My ex-boyfriend and I went to his mom and dad’s house to work on a window air conditioner one Friday afternoon. After taking the unit out of the window, his mom asked if anybody had a knife to remove the insulation from around the window frame. I happened to be carrying a razor knife with me and offered it to her. She turned to her husband as he was in the midst of rummaging for a knife and said, “It’s okay; Annie Oakley has it covered.”
Upon that statement, I did some research and found that Phoebe Ann Moses, aka, Annie Oakley was a western folk hero and an American legend.
Annie Oakley, born on August 13, 1860, was a remarkable woman who lived an adventurous life. She was a champion shooter and a star of Buffalo Bill’s Wild West Show. Throughout her career, Oakley maintained her respectability by revealing that she was far superior to most men on the shooting range.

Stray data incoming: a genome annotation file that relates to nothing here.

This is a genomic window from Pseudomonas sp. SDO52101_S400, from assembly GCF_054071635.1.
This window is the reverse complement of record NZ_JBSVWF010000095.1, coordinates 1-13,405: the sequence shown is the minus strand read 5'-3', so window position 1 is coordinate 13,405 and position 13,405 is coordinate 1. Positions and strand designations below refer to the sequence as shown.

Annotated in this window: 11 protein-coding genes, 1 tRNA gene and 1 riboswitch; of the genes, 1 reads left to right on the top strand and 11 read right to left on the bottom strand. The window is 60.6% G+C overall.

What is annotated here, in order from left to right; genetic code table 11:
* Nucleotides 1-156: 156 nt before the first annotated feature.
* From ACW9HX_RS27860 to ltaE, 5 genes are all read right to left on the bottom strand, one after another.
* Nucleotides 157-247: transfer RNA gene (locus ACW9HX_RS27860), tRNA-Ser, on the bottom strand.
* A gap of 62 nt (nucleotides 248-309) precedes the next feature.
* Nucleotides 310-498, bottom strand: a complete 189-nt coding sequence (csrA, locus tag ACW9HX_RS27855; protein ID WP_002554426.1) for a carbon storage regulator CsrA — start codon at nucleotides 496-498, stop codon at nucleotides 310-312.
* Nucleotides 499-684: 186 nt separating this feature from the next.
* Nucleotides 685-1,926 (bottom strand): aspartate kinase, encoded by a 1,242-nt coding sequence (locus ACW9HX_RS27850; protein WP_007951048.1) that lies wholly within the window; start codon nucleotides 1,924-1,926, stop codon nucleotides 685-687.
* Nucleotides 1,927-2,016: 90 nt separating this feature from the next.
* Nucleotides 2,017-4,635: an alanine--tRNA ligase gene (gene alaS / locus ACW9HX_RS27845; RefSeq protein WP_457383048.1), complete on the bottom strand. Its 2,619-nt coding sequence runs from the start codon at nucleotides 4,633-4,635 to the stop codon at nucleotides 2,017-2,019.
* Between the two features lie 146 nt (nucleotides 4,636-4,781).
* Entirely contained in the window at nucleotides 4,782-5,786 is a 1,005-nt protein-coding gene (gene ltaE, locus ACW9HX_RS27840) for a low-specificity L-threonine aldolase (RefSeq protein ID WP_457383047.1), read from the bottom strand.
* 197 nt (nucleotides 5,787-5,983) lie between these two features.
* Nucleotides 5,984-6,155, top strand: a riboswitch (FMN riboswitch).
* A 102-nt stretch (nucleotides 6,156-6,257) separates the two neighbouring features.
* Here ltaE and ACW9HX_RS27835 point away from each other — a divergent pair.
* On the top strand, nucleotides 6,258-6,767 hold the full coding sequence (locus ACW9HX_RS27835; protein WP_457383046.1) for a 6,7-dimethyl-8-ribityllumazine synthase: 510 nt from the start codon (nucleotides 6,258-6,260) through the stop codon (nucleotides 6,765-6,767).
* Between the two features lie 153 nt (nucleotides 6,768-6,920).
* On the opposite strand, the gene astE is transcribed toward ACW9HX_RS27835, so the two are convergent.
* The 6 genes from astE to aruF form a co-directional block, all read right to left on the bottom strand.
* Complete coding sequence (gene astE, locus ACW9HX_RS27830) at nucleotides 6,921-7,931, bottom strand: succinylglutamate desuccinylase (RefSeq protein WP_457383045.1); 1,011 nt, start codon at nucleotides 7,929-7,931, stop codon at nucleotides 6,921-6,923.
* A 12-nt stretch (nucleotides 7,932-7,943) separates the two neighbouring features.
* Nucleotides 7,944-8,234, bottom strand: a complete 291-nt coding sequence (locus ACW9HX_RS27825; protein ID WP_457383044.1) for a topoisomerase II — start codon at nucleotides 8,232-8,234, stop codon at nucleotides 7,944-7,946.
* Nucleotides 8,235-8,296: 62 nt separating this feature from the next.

Furthermore, in 1884, the Sioux spiritual leader Sitting Bull, who had defeated Custer at the Battle of Little Bighorn, saw a show that Annie was in. He asked to meet with her after the show and so they did. Annie gave him a signed photograph of herself and Sitting Bull gave her the moccasins he had worn at the Battle of Little Bighorn and the nickname “Little Sure Shot.”
Annie Oakley died on November 3, 1926, at age 66. Her legend carries on today through history books, and museums as well as on the stage and through television.
I believe that Annie Oakley is a legendary folk hero due to the stories told of her accomplishments. Oakley’s stories are testimonies of truth that are based primarily on recent events of the past.